You can't drive a block in this town without bumping into something that reminds of you Brett Favre -- a yard sign, a steakhouse, a jersey in a storefront window. One of the first shops you see when walking into Austin Straubel International Airport is a Packers store stocked with Favre shirts and posters. Even the Barnes & Noble on South Oneida has a section dedicated to the Packers in general and Favre in particular, commemorative tomes, animated picture books and everything in between.
You don't erase that kind of legacy in a season or maybe ever, but Aaron Rodgers is proving that you can build something beside it, throw by throw, victory by victory, and let history take care of the rest.
"Now that A-Rod is our guy, he's out there showing it," Packers receiver Donald Driver said. "He's proving it to the world."
Rodgers and the Packers didn't defeat the Dallas Cowboys on Sunday night at Lambeau Field, but he took another step in his first season as Green Bay's starting quarterback. With a big-time arm, quick feet and even some flair on the move, Rodgers is carrying both a deep appreciation for his role but also the detachment necessary to withstand the inevitable difficult times.
Playing quarterback in the National Football League is already the most taxing job in sports -- just ask collegiate studs Vince Young and Matt Leinart -- and it takes a both a reverence for the job and an impenetrable skin to navigate its highs and lows.
"He's definitely grabbed ahold of this opportunity," said Cowboys quarterback Tony Romo. "Aaron probably came into the league at a higher level than I did. I was more raw. I wouldn't have been very good playing in my first year or two. He might have already been good. I don't know if you can ever really duplicate experience until you actually play."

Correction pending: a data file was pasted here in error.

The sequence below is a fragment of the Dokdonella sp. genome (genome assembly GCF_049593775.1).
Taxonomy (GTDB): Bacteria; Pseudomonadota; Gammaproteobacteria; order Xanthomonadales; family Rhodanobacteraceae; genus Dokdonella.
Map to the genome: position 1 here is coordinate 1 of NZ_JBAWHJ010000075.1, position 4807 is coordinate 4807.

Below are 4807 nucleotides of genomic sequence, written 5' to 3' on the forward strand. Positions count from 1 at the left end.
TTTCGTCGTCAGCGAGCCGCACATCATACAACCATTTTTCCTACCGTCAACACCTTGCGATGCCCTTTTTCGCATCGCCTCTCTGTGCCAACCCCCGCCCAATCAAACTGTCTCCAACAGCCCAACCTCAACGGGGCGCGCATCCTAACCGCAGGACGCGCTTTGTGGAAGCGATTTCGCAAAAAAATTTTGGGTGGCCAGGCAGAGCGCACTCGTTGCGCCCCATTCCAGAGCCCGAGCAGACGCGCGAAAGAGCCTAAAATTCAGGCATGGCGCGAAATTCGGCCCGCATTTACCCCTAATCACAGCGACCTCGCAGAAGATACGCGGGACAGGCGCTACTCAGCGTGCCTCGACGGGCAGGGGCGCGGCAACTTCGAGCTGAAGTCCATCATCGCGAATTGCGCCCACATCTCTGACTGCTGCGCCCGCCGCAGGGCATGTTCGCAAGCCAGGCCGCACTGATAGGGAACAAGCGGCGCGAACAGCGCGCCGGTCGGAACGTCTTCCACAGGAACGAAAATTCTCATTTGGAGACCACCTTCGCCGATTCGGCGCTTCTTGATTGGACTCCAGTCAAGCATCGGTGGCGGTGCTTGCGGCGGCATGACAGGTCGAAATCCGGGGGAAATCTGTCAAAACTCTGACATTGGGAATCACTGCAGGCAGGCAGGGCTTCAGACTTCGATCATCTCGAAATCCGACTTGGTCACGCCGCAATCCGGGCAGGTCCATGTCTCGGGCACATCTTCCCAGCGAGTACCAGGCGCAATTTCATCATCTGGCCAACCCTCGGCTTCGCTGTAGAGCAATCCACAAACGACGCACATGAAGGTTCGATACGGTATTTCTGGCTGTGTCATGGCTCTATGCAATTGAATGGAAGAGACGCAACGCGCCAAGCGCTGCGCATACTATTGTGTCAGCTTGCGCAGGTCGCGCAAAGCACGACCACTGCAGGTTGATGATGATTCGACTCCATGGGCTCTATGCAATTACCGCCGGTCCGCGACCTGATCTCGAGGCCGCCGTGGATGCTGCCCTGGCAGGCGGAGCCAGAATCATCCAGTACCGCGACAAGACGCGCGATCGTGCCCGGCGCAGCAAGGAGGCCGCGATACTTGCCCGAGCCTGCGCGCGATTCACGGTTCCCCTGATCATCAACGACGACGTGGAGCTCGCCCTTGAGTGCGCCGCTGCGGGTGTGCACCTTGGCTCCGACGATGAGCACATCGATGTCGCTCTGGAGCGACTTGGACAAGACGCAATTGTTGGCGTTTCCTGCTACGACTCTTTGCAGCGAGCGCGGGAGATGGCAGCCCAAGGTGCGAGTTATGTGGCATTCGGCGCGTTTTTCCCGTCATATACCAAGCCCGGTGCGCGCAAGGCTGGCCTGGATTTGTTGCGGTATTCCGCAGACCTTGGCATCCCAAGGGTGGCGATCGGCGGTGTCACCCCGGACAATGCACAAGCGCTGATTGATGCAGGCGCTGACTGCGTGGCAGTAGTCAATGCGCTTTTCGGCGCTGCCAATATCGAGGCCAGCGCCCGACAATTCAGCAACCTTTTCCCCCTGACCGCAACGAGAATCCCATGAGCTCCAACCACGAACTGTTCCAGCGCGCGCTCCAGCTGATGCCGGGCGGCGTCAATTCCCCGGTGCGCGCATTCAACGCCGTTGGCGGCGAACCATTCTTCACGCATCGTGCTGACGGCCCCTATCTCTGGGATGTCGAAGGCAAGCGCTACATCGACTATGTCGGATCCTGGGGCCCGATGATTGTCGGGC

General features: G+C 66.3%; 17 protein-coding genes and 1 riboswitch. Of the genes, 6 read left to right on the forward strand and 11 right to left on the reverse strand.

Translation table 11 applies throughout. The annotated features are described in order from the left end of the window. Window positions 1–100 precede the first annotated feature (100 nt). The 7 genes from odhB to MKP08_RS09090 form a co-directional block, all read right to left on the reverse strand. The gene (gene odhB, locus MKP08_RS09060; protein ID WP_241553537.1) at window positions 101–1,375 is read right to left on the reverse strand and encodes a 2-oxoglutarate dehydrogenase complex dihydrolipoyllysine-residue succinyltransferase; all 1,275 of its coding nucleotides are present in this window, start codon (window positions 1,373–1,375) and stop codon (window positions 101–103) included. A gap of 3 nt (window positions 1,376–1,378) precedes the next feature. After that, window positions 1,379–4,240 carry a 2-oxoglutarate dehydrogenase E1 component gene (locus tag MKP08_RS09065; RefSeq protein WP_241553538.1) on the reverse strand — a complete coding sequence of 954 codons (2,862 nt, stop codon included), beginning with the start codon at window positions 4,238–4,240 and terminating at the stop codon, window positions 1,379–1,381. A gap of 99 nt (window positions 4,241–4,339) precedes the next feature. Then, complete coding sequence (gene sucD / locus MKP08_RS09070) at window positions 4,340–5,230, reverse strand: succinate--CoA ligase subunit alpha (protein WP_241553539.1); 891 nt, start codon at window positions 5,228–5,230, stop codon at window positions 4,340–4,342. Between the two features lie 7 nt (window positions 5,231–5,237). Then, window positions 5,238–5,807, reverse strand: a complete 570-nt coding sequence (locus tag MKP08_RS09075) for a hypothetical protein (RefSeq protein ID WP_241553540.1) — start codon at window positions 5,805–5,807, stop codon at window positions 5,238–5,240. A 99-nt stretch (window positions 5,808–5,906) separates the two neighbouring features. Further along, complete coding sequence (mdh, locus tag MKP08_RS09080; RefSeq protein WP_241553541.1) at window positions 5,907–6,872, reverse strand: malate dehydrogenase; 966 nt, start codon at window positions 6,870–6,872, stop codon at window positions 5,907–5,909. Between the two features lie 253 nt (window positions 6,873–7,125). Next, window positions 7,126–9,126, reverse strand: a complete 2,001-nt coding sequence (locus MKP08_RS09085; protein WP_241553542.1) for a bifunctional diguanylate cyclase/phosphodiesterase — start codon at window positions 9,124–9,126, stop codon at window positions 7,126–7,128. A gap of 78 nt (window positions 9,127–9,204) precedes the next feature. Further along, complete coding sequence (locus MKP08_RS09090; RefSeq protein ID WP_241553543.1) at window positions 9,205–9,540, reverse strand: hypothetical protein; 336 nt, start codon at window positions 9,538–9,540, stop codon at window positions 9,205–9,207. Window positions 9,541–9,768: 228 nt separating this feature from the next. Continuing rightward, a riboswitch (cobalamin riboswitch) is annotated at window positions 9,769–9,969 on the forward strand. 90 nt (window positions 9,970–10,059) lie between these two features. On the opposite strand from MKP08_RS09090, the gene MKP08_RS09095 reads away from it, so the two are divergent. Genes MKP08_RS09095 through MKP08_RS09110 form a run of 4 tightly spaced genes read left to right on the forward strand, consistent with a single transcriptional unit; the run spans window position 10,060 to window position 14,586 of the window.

Said Driver: "When he came here in '05, all that he wanted was an opportunity. Now that he has it, he's not letting that opportunity slip away. That's what I always tell him: 'Take advantage of this opportunity because once it's gone it might be gone forever.'"
Driver says Rodgers has quickly earned his teammates trust, even on the heels of replacing an icon. Driver pointed out that most of Favre's peers -- players like Dorsey Levens and Antonio Freeman -- have long since moved on, leaving a young locker room that doesn't have the same attachment to Favre that a more veteran group might.
"A lot of the guys here only played a year or two with Brett, so it wasn't one of those things where they felt like the locker room was going to split up," Driver said. "We just moved forward, regardless of the situation."
Winning helps. Few quarterbacks have played better than Rodgers through the first three weeks of the season. His poise on the field is matched only by his calm temperment off of it.
"I'm just trying to stay focused and not letting the outside distractions sway you from the main job, which is being the quarterback of this team," Rodgers said. "[I'm] trying not to worry about the past or the future and just staying focused on things I can get done in the present."
Does he envision a day when he won't be asked about replacing Favre?
"Probably never," Rodgers said. "That's not a bad thing. I look at it as an honor anytime I'm mentioned in the same sentence as a guy like Brett. He's probably the greatest quarterback in Green Bay Packers history and one of the greatest of all time. For me to be mentioned in the same sentence with him is definitely a positive thing, and it's probably going to be there my entire career."
Rodgers has made peace with this, understanding that the comparisons will come and maybe the criticism, too. But there is a plus side to playing in a town where a Favre jersey sits in nearly every home and where the streets of Green Bay erupt in cheers on fall and winter Sundays.
"I look at myself as the most fortunate player in the NFL," Rodgers said. "I get to be the starting quarterback for a storied franchise, a franchise that has a lot of tradition, many world championships, and an organization with the right guys in charge."
Rodgers was referring to the Packers general manager Ted Thompson and coach Mike McCarthy.
He also could have included himself.